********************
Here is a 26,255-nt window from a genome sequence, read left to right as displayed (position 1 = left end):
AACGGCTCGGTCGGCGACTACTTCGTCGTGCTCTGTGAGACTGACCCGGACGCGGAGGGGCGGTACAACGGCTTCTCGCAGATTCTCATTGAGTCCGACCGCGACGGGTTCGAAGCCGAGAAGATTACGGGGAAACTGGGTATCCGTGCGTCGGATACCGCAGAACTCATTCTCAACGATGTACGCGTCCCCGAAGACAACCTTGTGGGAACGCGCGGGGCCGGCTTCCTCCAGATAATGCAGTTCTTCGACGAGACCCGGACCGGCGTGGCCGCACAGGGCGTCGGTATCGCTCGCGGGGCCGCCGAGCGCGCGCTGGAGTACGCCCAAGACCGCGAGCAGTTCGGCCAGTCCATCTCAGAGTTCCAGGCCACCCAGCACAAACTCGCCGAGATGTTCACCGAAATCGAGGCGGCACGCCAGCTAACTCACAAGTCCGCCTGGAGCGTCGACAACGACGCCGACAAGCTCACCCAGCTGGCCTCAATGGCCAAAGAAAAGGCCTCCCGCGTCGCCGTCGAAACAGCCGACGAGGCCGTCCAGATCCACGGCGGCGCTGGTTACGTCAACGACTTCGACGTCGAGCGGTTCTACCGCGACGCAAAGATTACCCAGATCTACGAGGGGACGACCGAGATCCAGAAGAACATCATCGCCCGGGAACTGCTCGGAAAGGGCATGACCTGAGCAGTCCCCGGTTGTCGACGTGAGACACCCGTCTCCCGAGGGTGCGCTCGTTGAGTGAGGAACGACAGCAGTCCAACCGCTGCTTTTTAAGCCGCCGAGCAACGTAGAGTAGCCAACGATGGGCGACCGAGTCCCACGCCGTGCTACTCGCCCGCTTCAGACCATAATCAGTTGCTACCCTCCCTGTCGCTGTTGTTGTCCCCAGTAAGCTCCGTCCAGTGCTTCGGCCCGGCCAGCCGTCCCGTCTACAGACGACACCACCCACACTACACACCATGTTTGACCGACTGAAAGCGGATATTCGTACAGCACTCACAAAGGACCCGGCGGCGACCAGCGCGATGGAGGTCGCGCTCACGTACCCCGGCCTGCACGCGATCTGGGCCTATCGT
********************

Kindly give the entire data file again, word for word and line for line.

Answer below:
Here is a 26,255-nt window from a genome sequence, read left to right as displayed (position 1 = left end):
AACGGCTCGGTCGGCGACTACTTCGTCGTGCTCTGTGAGACTGACCCGGACGCGGAGGGGCGGTACAACGGCTTCTCGCAGATTCTCATTGAGTCCGACCGCGACGGGTTCGAAGCCGAGAAGATTACGGGGAAACTGGGTATCCGTGCGTCGGATACCGCAGAACTCATTCTCAACGATGTACGCGTCCCCGAAGACAACCTTGTGGGAACGCGCGGGGCCGGCTTCCTCCAGATAATGCAGTTCTTCGACGAGACCCGGACCGGCGTGGCCGCACAGGGCGTCGGTATCGCTCGCGGGGCCGCCGAGCGCGCGCTGGAGTACGCCCAAGACCGCGAGCAGTTCGGCCAGTCCATCTCAGAGTTCCAGGCCACCCAGCACAAACTCGCCGAGATGTTCACCGAAATCGAGGCGGCACGCCAGCTAACTCACAAGTCCGCCTGGAGCGTCGACAACGACGCCGACAAGCTCACCCAGCTGGCCTCAATGGCCAAAGAAAAGGCCTCCCGCGTCGCCGTCGAAACAGCCGACGAGGCCGTCCAGATCCACGGCGGCGCTGGTTACGTCAACGACTTCGACGTCGAGCGGTTCTACCGCGACGCAAAGATTACCCAGATCTACGAGGGGACGACCGAGATCCAGAAGAACATCATCGCCCGGGAACTGCTCGGAAAGGGCATGACCTGAGCAGTCCCCGGTTGTCGACGTGAGACACCCGTCTCCCGAGGGTGCGCTCGTTGAGTGAGGAACGACAGCAGTCCAACCGCTGCTTTTTAAGCCGCCGAGCAACGTAGAGTAGCCAACGATGGGCGACCGAGTCCCACGCCGTGCTACTCGCCCGCTTCAGACCATAATCAGTTGCTACCCTCCCTGTCGCTGTTGTTGTCCCCAGTAAGCTCCGTCCAGTGCTTCGGCCCGGCCAGCCGTCCCGTCTACAGACGACACCACCCACACTACACACCATGTTTGACCGACTGAAAGCGGATATTCGTACAGCACTCACAAAGGACCCGGCGGCGACCAGCGCGATGGAGGTCGCGCTCACGTACCCCGGCCTGCACGCGATCTGGGCCTATCGT